A new publication
Working closely with Faith & Order, the Interprovincial Board of Communication designed a convenient new layout for the catechism. References to the Bible, the Moravian Book of Worship and church documents are used throughout. A glossary of terms, complete bibliography and a resource listing are also included in the book.
In the coming weeks, each congregation will receive ten copies of the catechism. Additional printed copies will be available for purchase from the IBOC. In addition, the catechism will be available as a download from Moravian.org; the revised catechism is sized to allow booklet printing on letter-sized paper in black & white by a congregation.
A history of learning
Catechisms have a long history within our church. The first Moravian catechism we know of is the Questions for Children, compiled by Luke of Prague at the beginning of the sixteenth century.
The Ancient Unity ranked the catechism next to the hymnal as a public expression of church doctrine. In 1661, Bishop Jan Amos Comenius printed a new catechism in Amsterdam hoping to preserve the faith of his persecuted church. Count Ludwig von Zinzendorf published a catechism as early as 1723. The catechism that was compiled in 1774 remained in use in various languages in different parts of the Worldwide Unity for over a century. During the nineteenth century, the Moravian Church in America published a new catechism in 1848 and again in 1893. Other catechisms were published in 1937 and 1956. The 1956 version was reprinted several times until 2003; the 2003 edition had a few textual changes. In 2017, the Provincial Elders’ Conferences of the Northern and Southern Provinces asked the Faith & Order Commission to provide a new catechism for the Moravian Church in North America.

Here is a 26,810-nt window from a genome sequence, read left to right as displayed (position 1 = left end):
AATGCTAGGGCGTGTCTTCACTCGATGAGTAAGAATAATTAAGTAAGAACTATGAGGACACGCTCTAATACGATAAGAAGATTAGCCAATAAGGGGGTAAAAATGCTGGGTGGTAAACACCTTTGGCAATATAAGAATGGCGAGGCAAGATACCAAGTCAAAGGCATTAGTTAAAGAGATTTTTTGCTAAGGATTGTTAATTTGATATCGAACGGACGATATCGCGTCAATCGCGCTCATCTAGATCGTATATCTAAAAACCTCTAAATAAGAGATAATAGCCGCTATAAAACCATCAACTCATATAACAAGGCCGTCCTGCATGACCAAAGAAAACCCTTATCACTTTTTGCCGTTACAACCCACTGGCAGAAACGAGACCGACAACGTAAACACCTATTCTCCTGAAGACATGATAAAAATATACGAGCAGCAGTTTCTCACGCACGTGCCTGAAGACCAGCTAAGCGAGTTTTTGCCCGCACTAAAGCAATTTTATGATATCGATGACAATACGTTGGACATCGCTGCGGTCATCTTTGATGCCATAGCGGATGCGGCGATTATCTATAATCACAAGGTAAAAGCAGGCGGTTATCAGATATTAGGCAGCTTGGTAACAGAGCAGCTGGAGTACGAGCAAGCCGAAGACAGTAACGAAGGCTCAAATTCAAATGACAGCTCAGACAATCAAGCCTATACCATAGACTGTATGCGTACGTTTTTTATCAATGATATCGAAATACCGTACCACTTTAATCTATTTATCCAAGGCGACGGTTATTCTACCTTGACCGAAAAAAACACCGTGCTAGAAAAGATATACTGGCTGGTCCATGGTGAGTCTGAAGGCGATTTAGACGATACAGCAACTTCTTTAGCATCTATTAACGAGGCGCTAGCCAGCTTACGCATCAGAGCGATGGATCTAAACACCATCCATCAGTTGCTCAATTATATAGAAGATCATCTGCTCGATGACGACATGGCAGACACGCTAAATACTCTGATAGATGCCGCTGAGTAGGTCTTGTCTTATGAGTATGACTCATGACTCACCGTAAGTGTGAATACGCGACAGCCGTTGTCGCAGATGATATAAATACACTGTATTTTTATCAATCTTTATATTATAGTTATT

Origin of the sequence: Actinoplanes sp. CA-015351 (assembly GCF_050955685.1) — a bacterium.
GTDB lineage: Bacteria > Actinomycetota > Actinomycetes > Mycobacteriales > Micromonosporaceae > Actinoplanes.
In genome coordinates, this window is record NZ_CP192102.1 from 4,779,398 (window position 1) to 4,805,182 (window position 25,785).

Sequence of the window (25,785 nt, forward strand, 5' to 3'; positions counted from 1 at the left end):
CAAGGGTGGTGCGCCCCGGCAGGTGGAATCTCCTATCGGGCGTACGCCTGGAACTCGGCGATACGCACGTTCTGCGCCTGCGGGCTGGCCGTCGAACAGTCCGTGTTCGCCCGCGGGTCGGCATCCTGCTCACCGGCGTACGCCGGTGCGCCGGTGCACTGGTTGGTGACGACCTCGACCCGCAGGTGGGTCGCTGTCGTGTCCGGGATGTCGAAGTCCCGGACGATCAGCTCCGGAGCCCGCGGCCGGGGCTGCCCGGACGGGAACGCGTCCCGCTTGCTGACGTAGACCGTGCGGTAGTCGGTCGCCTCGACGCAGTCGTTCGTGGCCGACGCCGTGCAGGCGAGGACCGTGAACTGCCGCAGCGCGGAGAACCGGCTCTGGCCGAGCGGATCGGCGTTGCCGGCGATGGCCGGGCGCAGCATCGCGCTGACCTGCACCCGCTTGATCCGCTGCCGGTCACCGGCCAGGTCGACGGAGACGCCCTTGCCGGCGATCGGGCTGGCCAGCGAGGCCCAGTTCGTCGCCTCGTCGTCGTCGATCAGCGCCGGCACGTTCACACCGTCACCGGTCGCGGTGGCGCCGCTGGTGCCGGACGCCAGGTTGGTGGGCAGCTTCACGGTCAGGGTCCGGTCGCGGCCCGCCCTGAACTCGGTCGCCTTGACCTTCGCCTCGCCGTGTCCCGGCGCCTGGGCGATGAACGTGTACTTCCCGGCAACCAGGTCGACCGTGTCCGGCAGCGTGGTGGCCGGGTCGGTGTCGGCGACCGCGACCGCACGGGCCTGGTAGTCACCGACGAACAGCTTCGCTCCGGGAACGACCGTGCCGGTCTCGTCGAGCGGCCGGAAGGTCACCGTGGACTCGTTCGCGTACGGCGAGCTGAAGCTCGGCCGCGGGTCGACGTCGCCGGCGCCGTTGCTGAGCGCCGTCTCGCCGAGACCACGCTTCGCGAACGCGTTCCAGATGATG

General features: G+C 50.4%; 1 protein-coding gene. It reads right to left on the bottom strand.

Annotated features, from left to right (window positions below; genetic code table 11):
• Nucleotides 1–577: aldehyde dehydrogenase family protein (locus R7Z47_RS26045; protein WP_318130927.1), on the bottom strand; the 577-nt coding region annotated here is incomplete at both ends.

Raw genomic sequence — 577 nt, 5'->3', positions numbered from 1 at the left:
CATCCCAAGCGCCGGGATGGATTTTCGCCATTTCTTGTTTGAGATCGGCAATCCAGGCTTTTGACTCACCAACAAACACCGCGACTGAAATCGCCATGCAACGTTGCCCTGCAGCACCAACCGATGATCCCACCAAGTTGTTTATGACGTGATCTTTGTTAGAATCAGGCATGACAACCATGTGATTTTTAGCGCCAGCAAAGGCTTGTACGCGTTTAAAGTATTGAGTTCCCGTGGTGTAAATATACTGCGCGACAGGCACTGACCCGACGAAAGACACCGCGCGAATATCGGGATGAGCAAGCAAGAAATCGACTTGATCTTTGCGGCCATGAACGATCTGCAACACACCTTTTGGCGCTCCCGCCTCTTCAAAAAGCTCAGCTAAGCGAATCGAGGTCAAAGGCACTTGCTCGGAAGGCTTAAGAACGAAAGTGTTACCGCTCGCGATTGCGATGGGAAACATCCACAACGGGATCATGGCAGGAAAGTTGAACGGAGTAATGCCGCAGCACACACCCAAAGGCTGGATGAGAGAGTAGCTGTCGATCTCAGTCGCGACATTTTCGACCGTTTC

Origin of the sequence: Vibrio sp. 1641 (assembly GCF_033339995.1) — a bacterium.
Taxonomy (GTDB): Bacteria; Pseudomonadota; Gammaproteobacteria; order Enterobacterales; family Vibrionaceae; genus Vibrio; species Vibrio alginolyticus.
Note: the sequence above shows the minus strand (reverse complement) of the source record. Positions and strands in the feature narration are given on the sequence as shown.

The motto of the Moravian Church is “Our Lamb has conquered. Let us follow Him.” An important guiding principle in the Moravian Church is the saying, “In essentials, unity; in non-essentials, liberty; in all things, love.” This principle is not uniquely Moravian, but it reflects the character of our tradition. We are a worldwide Unity, and yet we recognize that we are not always united in the ways we worship, pray, interpret scripture, or administer the sacraments; in the languages we speak or the cultures in which we live.
These are all important aspects of who we are, but they are not the source or the foundation of our unity as Moravian sisters and brothers. We find our unity in the core essential beliefs that we share in common. Our unity in essential things allows us to have freedom, or liberty, in other matters that are important to people in one time or place but are not “set in stone” or required for a church or individual to be Moravian. The last four words of the principle (“in all things, love”) are very important, because even when things are not “essential,” they can still be meaningful to us and we can sometimes be passionate about them. But we remember that God’s unconditional love for us and our love for each other is greater than any of these differences. Love makes it possible for us to be united in the essentials of our faith and to move forward together in hope.
While that guiding principle is important and helpful in living out our faith, this catechism is organized according to a similar concept that originated in the early Moravian Church. It is the concept of the essentials, ministerials and incidentals. This catechism reaffirms this early Moravian concept and makes it usable again for the church today.
Copies of the new Moravian Catechism booklet will be distributed to all Northern and Southern Province congregations in February.